What we’re watching during the Suns’ Summer League run
Jul 5, 2023, 12:01 PM
(Photo by G Fiume/Getty Images)
It didn’t look like the Phoenix Suns’ Summer League squad would need our attention heading into this offseason.
But following the Bradley Beal trade and a draft that included adding a second-round pick in Dayton product Toumani Camara, there are actual roster implications for Phoenix.
First-year Suns coach Frank Vogel wants his team’s identity to begin with physicality and defense. And he wants that to be a tone set from Day 1 of practice. We’ll assume that means the same ask will be there for the Summer League team.
Beyond that, there is a roster overload. Phoenix has 16 players, one over the regular season limit. Jobs will be on the line as the team determines what works around Devin Booker, Kevin Durant and Beal.
Here’s what we’ll be looking at as Las Vegas could hint toward eventual roster construction things for the 2023-24 version of the NBA squad.
The extent of Toumani Camara’s defensive versatility
Arizona Sports’ Kellan Olson confirmed the 52nd overall pick is on a standard contract via the new second-round pick exception. That means he counts to the roster maximum — signing a two-way deal would not have — and has a three- or four-year deal with team options on the backend.
One thing of note: This doesn’t count against the cap until July 31. Even in that context, it seems like the Suns expect him to be a long-term piece to this squad.
All that said, there are questions.
Camara was a strong finisher at the rim as a power forward for Dayton, but some of that offense of bullying smaller players — or finding post touches at all — won’t fly in the NBA.
There’s evidence he has a three-point shot and good ball-moving abilities on offense. But he was drafted for his defense.
How does that translate? He’s not an elite athlete and is more fluid and smooth than explosive.
Can he be switchable enough to stay in front of smaller guards? Is he bulky enough to hang against bully-ball power forwards of the NBA?
Dayton pressed fullcourt often, threw out traps and switched when necessary. Camara has the awareness to help the weakside if presses are broken and can move well. He should do just fine in the halfcourt making the right reads.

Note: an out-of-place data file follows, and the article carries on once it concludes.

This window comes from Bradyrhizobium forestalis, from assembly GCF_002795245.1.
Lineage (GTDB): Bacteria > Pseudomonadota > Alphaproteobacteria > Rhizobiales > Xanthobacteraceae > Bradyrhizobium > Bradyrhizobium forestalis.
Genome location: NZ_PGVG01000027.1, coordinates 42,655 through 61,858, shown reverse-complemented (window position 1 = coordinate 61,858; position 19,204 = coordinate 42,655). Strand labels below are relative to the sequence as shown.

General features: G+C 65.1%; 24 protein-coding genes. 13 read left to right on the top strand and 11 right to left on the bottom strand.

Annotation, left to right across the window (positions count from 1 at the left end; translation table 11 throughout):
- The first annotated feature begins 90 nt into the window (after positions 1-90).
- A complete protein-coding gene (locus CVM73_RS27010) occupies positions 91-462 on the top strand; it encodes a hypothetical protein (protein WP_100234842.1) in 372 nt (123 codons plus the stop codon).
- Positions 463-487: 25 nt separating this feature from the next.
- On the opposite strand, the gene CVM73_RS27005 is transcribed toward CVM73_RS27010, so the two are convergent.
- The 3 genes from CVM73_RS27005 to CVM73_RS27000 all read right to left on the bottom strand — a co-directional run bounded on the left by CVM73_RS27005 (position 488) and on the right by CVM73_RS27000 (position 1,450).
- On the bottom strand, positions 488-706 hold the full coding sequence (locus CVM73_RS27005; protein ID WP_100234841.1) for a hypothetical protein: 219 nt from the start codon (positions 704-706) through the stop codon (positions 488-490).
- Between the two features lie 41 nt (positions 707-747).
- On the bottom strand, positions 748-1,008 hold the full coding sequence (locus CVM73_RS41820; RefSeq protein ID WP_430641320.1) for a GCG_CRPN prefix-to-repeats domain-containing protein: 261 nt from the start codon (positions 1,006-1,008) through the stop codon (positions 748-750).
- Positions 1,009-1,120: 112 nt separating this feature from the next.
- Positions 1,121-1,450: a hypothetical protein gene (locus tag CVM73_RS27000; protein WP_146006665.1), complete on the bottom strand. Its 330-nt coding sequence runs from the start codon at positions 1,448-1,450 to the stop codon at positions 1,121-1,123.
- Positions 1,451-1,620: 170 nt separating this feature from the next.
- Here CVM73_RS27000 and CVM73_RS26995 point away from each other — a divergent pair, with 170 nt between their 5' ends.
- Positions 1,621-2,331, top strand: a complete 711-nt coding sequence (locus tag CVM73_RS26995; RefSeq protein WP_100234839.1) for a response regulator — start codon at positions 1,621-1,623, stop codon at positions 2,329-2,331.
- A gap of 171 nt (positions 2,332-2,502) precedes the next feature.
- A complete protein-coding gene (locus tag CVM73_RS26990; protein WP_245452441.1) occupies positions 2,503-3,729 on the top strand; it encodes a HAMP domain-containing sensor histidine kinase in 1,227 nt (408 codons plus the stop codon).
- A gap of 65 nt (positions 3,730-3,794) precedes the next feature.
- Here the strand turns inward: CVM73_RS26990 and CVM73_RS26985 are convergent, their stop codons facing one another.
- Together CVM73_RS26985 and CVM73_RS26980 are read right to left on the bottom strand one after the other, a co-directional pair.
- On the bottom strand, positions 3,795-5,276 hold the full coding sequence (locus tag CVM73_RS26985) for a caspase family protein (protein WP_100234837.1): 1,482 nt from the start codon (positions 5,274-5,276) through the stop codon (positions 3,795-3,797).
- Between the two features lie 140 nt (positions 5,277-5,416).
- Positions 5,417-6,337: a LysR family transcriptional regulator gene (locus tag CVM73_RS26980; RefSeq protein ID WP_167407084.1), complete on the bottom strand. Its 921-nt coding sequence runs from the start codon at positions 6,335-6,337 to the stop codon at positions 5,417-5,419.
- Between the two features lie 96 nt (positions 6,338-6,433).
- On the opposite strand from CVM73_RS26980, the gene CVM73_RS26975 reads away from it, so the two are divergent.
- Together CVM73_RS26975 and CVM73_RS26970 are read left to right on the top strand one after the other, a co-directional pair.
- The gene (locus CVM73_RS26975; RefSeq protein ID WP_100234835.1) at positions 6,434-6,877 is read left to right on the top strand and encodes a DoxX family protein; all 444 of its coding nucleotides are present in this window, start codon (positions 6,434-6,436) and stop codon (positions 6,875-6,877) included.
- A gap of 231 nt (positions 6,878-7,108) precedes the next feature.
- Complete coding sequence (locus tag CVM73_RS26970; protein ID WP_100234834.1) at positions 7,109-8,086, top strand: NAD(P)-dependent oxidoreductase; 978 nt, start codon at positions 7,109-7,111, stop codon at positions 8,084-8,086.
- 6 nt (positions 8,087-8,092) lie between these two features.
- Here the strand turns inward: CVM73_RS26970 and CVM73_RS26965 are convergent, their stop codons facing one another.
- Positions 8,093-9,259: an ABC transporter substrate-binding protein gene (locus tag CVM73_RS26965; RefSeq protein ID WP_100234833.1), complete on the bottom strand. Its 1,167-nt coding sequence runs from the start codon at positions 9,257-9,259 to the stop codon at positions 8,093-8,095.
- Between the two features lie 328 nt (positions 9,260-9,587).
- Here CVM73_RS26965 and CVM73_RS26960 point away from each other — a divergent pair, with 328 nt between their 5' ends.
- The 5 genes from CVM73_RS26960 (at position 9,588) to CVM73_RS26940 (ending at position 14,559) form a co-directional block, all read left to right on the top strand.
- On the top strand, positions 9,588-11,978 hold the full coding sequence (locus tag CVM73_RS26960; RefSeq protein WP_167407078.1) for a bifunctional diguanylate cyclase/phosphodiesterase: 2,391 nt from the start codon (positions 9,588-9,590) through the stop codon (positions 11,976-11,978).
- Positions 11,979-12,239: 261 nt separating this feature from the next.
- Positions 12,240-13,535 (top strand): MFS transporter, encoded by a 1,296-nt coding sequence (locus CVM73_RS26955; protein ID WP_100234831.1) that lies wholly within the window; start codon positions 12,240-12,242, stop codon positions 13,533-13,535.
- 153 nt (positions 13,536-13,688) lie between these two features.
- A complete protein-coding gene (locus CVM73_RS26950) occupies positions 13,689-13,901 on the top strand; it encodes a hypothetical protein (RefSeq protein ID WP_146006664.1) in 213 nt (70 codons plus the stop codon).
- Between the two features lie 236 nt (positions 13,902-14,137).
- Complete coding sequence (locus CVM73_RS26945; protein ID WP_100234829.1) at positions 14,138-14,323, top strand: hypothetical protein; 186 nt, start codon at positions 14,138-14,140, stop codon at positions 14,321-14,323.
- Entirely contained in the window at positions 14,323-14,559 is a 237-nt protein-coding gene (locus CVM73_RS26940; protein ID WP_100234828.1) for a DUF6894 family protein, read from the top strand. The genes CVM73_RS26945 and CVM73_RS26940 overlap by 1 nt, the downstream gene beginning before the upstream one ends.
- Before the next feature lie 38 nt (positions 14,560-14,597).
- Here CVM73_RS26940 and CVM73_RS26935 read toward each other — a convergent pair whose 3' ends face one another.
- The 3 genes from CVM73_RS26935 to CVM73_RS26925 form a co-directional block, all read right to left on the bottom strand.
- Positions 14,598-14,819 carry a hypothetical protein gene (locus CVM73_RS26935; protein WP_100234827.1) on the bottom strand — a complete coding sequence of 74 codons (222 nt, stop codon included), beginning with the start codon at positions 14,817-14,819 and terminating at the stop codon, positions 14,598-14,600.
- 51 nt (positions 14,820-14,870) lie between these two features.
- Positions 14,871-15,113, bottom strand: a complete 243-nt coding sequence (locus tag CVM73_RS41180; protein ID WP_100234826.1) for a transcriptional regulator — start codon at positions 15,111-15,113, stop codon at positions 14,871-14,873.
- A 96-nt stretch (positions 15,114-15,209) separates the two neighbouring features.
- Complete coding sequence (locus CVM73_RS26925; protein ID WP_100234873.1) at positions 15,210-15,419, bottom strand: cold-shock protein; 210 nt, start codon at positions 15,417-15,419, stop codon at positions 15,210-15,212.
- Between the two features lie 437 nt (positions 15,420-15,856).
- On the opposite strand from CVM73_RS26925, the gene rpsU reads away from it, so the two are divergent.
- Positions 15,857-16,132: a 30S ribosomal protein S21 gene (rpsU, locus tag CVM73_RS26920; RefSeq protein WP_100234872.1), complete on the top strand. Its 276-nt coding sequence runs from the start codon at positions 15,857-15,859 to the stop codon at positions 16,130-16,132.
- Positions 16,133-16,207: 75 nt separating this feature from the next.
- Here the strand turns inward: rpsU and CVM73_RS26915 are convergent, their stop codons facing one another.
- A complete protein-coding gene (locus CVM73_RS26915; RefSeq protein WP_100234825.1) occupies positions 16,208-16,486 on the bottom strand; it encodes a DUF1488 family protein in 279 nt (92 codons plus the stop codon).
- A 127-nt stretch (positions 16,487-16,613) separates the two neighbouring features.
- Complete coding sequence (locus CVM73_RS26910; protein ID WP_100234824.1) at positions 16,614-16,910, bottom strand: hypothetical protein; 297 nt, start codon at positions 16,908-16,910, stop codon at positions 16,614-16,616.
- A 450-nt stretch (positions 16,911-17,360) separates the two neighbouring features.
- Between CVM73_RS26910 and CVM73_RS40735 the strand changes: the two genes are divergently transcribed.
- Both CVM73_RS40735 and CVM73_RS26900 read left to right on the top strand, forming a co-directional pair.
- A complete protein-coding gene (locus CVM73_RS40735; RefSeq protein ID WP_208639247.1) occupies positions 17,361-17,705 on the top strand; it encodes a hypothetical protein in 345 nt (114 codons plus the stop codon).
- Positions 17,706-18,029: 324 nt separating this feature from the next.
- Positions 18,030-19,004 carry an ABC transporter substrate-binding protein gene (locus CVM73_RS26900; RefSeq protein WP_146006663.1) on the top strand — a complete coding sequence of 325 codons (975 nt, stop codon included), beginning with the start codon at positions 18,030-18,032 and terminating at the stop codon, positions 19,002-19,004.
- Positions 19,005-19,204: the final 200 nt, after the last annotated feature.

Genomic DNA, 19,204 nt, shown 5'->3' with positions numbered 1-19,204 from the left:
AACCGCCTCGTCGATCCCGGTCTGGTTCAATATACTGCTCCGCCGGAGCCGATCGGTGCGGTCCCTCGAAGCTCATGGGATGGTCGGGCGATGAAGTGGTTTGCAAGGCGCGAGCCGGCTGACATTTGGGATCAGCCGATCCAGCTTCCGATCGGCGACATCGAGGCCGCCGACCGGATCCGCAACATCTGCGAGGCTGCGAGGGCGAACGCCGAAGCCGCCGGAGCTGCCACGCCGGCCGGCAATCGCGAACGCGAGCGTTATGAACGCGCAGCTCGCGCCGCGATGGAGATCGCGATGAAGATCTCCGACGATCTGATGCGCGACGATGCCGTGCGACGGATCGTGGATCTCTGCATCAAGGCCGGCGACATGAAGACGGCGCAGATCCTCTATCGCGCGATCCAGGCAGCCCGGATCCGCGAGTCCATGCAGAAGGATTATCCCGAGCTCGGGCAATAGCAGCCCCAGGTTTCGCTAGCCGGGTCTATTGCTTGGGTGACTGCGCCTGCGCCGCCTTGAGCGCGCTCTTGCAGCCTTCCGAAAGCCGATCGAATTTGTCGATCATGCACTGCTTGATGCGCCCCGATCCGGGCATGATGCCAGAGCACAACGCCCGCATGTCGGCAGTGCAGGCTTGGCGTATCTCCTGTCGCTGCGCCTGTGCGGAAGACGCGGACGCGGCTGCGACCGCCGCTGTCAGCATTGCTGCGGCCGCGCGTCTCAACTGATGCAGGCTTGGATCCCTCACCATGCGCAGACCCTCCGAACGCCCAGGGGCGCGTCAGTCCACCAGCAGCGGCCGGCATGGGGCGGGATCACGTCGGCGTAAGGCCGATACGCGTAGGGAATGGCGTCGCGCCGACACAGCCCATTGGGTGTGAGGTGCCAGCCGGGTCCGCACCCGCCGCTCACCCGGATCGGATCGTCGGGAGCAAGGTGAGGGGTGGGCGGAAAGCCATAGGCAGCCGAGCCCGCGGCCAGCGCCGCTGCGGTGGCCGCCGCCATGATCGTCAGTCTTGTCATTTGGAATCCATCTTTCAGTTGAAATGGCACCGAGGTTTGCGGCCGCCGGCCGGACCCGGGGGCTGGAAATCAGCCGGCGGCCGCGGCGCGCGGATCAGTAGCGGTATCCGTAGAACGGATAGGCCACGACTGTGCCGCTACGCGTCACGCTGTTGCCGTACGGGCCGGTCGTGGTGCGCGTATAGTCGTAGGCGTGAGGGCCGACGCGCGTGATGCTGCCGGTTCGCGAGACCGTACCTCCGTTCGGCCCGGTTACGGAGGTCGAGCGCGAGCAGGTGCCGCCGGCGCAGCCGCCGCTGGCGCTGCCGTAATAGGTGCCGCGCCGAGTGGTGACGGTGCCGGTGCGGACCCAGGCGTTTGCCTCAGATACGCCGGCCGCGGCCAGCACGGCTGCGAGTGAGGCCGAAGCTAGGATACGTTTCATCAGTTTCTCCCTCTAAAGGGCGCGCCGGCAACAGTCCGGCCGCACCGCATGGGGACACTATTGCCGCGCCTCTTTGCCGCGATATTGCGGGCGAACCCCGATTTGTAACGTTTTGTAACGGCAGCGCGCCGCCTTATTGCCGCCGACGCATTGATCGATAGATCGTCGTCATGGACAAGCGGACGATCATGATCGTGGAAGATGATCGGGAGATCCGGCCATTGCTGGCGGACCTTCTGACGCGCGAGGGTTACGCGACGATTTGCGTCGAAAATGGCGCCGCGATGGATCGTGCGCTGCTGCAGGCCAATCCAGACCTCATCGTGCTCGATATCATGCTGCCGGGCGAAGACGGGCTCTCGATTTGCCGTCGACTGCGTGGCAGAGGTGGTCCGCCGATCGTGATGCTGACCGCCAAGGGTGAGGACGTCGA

But he’s gotta be capable of switching and surviving against guards or hanging with most power forwards at the pro level to really accentuate his value. There are some clips you’ll see in the lengthy video above of explosive players getting their hips by Camara and, on the other side of things, small school bigs posting him.
Everyone gets got from time to time, but it’ll be interesting to see his strengths and weaknesses against better athletes on both ends of the spectrum.
Jordan Goodwin’s floor-spacing improvements
We don’t need to watch tons of film to buy into Goodwin’s strengths. He should be a roster lock after being added to the Beal deal.
Every story you read about him indicates he has “that dog” in him. He’s, weirdly, really good at rebounding for a 6-foot-3 guard. The defense and the effort will be there.
Consume more of his highlight reels, and you see good decision-making, true lead guard stuff and enough off-the-bounce creation to think he can be a long-time backup point guard in the league. His three-point shot needs to develop for that to happen.
Goodwin shot 32% from three over 62 games last year, taking nearly two shots every 17.8 minutes played per game. It’s coming for the 24-year-old, but it needs to be a lot more reliable to get into the Suns’ rotation on a consistent basis.
The load-up is slow for Goodwin, especially when he has time to launch. It’s clear he’s still getting the mechanics consistent.
Isaiah Todd’s NBA role
Todd, another inclusion in the Beal trade, is unlike Goodwin in that he doesn’t have any NBA-ready skills.
Unless you count athleticism as a skill.
The 6-foot-9, 219-pounder will turn 22 around the start of next season and went from a high-profile high school recruit to the G League Ignite club instead of the college route. Since going 31st overall in the 2021 draft, he’s not found traction regarding how he could help an NBA team.
Todd played only 18 games for the Wizards over the past two seasons, but even his G League stats scream project.
He was a sub-40% shooter in G League play the past two seasons and last year took 4.1 of 5.7 attempts per game from three despite that athleticism. A lot of that can be attributed to his high-post, midrange turnaround offense that is not exactly efficient.
Todd is long as heck, but he only tallied 4.5 rebounds and 1.2 blocks per 36 minutes. Again, that’s in the G League!
In theory, he looks like a floor-spacing, rim-protecting, small-ball center or modern power forward. There’s just not enough production to buy into at the moment.
Phoenix will get a look at him and see if a little more structure could help things click into gear. You’d think embracing defensive menace stuff will be his in if sticking in the NBA is part of his future.
The other two-way contracts
Saben Lee has a qualifying offer that, if signed as a restricted free agent, will land him a two-way roster spot for the Suns.
That leaves two more under the new CBA.
Is there anyone else on the Summer League roster who could make a case?
The roster is full of players who haven’t touched the NBA level other than Goodwin, Todd and point guard Jawun Evans.
Evans, you might remember, spent seven games with the Suns during their point-guard-lacking 2018-19 season.
Evans, Marcus Carr, Barry Brown Jr., Eugene German and Grant Sherfield all have extensive college or overseas experience at point guard. A change-of-pace backup could be good to stock.
At wing, there’s Gabe Brown, Savion Flagg, Jordan Usher and Louis Olinde who have to flash something worthy of casting their NBA projections.
Likewise, Arizona product and undersized energy big Keanu Pinder or all 260 pounds of Trey Jemison bring very different stuff at center.